The best used trucks have come a long way from the days of basic bench seats and vinyl upholstery. Modern trucks are more powerful and more capable than ever, but they are also more comfortable, as automakers have responded to the changing demands of truck owners.[Read more…] about Buying a Used Truck? These 5 Rule the Worksite
In the course of just a few short weeks, the coronavirus (COVID-19) has had a devastating effect on daily life in America, as well as each of the automakers that builds cars here. Tens of thousands have been infected, hundreds have died, many are unemployed or furloughed, and most of us have been advised to stay at home except for occasional runs for essentials like groceries and medications.[Read more…] about U.S. Automakers Respond to the Coronavirus Pandemic
If you needed a car for reliable transportation and practical usability, and you didn’t care much for driving dynamics or performance, which brand would you choose?
One of the first to come to mind might be Toyota.
The automaker’s reputation for quality and reliability is legendary. Its design, however, has leaned toward the bland, while performance has been perfectly calibrated to handle any speed limit America could throw at it. Practical, but not exhilarating.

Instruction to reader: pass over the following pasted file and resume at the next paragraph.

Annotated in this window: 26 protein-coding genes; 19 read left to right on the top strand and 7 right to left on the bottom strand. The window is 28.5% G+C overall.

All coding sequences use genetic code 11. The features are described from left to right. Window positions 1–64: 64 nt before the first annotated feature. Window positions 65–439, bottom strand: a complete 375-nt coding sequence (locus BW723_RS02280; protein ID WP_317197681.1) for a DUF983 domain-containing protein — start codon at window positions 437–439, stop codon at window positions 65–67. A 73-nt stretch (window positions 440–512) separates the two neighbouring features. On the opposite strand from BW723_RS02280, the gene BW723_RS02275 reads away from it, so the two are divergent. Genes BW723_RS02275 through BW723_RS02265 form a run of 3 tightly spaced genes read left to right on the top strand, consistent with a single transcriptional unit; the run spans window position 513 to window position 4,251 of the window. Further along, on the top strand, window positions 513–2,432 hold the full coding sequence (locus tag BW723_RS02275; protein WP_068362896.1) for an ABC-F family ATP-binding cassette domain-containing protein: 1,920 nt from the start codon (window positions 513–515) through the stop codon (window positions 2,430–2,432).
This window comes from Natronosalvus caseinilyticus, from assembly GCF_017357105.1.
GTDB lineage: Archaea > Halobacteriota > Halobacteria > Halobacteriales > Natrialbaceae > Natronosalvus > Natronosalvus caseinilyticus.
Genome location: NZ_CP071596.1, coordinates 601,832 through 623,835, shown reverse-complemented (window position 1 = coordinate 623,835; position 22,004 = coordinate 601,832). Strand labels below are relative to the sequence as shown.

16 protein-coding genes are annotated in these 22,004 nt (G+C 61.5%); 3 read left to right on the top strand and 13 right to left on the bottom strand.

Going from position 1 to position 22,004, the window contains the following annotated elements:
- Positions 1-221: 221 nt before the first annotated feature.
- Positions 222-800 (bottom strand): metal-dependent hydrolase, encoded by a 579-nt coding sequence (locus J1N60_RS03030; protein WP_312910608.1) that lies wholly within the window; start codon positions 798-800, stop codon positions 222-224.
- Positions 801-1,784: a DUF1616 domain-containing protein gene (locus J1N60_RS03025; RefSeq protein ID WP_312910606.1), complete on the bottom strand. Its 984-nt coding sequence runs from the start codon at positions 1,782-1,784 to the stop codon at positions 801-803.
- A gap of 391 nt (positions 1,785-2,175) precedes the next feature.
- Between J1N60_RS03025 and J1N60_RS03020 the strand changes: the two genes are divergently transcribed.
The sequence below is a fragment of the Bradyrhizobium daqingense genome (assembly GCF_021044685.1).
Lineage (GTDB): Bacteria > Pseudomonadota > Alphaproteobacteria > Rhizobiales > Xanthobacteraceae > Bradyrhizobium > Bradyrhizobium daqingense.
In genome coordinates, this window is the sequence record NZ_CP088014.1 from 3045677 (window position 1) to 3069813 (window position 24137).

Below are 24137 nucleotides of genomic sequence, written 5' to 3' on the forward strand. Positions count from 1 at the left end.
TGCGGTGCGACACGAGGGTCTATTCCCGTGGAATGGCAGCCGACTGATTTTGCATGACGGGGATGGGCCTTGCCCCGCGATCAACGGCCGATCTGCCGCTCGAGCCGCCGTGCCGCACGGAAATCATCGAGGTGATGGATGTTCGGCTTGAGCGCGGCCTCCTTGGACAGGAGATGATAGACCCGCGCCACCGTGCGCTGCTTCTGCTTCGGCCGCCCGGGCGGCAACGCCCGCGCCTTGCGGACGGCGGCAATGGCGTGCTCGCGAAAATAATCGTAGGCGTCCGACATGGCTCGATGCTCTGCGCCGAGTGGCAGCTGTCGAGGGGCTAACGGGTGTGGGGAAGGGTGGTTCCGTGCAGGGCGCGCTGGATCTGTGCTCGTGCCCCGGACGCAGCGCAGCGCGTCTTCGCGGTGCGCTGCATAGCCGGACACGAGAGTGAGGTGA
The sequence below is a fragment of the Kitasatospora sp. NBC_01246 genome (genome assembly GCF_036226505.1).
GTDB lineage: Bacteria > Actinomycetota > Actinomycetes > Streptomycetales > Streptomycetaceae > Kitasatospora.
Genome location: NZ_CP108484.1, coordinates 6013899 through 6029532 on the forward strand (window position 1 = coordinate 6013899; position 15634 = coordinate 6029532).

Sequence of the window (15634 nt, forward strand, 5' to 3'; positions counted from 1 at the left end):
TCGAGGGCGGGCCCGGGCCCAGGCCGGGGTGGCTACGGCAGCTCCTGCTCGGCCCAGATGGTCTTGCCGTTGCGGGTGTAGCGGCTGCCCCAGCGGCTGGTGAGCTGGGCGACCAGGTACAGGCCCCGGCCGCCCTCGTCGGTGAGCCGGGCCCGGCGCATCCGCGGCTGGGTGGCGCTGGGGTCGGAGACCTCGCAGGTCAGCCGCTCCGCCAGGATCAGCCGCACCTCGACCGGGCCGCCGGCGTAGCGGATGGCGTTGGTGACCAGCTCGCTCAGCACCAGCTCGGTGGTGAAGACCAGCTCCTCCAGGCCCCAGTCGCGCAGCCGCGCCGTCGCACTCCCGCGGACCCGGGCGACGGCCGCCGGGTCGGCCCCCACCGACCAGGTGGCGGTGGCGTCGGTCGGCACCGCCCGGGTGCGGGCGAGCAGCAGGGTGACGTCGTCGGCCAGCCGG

That could change with the introduction of the Gazoo Racing Series. Continue reading >>>
How would you like to rent a car in less than a second?
The idea of instant access to a vehicle could be appealing, especially for people who don’t own a car and live in a big city. General Motors and Toyota are the latest major automakers to get on board the car-sharing trend and could help turn it into a new normal for urban-dwelling commuters.
The idea of a car company venturing into the by-the-hour car rental business might seem to fly in the face of their desire to sell cars meant for individual ownership, but the younger generation seems to be demanding a change in how they transport themselves.
They don’t want to own cars, but they want convenient, inexpensive access to them.
If there’s one piece of advice I find myself sanctimoniously preaching to prospective car shoppers, it’s this: There’s no such thing as a bad car anymore.
Long, long ago, in the early 1990s, Kia Motors expanded to the United States, bringing with it little economical runabouts like the Sephia sedan and the Sportage crossover. There was just one problem: These cars weren’t exactly what we’d describe as “good.” Sub-100-hp engines, crude transmissions, and interiors featuring more plastics than Mean Girls. The little Sephia couldn’t even deliver great fuel economy, barely eking out 27 mpg highway with its automatic transmission. A ‘94 Ford Escort could manage 5 mpg better with nearly identical power specs.
But oh, how times have changed. Despite a poor first impression, Kia has emerged as a shining example of the fact that there really are no more “bad” cars. Every year, J.D. Power conducts its Initial Quality Study, wherein car owners are surveyed to determine which vehicles deliver the best experience within the first 90 days. By placing first on J.D. Power’s 2016 U.S. Initial Quality Study, Kia earned the honor of being the first non-premium brand in 27 years to take home Gold.